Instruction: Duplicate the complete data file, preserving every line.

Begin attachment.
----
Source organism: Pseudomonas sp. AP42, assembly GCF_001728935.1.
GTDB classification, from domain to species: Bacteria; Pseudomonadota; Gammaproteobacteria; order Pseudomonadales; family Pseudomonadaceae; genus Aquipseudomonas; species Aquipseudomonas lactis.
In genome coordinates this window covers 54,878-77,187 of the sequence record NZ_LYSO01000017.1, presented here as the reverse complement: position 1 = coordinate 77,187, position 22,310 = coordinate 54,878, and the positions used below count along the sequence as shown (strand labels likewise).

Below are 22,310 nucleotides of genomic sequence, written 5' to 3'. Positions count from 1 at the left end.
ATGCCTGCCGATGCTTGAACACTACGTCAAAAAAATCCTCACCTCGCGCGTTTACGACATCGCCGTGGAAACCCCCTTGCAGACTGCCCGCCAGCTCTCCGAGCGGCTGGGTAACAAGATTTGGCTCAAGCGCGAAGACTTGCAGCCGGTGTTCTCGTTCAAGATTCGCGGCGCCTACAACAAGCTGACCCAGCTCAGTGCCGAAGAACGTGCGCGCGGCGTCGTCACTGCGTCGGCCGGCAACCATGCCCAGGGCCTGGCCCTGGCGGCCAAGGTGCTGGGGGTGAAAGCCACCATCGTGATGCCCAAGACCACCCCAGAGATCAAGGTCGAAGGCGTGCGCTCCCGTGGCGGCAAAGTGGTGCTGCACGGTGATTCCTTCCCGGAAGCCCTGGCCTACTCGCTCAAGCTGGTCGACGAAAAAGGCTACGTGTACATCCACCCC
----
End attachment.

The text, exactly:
Source organism: Pseudomonas sp. AP42, assembly GCF_001728935.1.
GTDB classification, from domain to species: Bacteria; Pseudomonadota; Gammaproteobacteria; order Pseudomonadales; family Pseudomonadaceae; genus Aquipseudomonas; species Aquipseudomonas lactis.
In genome coordinates this window covers 54,878-77,187 of the sequence record NZ_LYSO01000017.1, presented here as the reverse complement: position 1 = coordinate 77,187, position 22,310 = coordinate 54,878, and the positions used below count along the sequence as shown (strand labels likewise).

Below are 22,310 nucleotides of genomic sequence, written 5' to 3'. Positions count from 1 at the left end.
ATGCCTGCCGATGCTTGAACACTACGTCAAAAAAATCCTCACCTCGCGCGTTTACGACATCGCCGTGGAAACCCCCTTGCAGACTGCCCGCCAGCTCTCCGAGCGGCTGGGTAACAAGATTTGGCTCAAGCGCGAAGACTTGCAGCCGGTGTTCTCGTTCAAGATTCGCGGCGCCTACAACAAGCTGACCCAGCTCAGTGCCGAAGAACGTGCGCGCGGCGTCGTCACTGCGTCGGCCGGCAACCATGCCCAGGGCCTGGCCCTGGCGGCCAAGGTGCTGGGGGTGAAAGCCACCATCGTGATGCCCAAGACCACCCCAGAGATCAAGGTCGAAGGCGTGCGCTCCCGTGGCGGCAAAGTGGTGCTGCACGGTGATTCCTTCCCGGAAGCCCTGGCCTACTCGCTCAAGCTGGTCGACGAAAAAGGCTACGTGTACATCCACCCC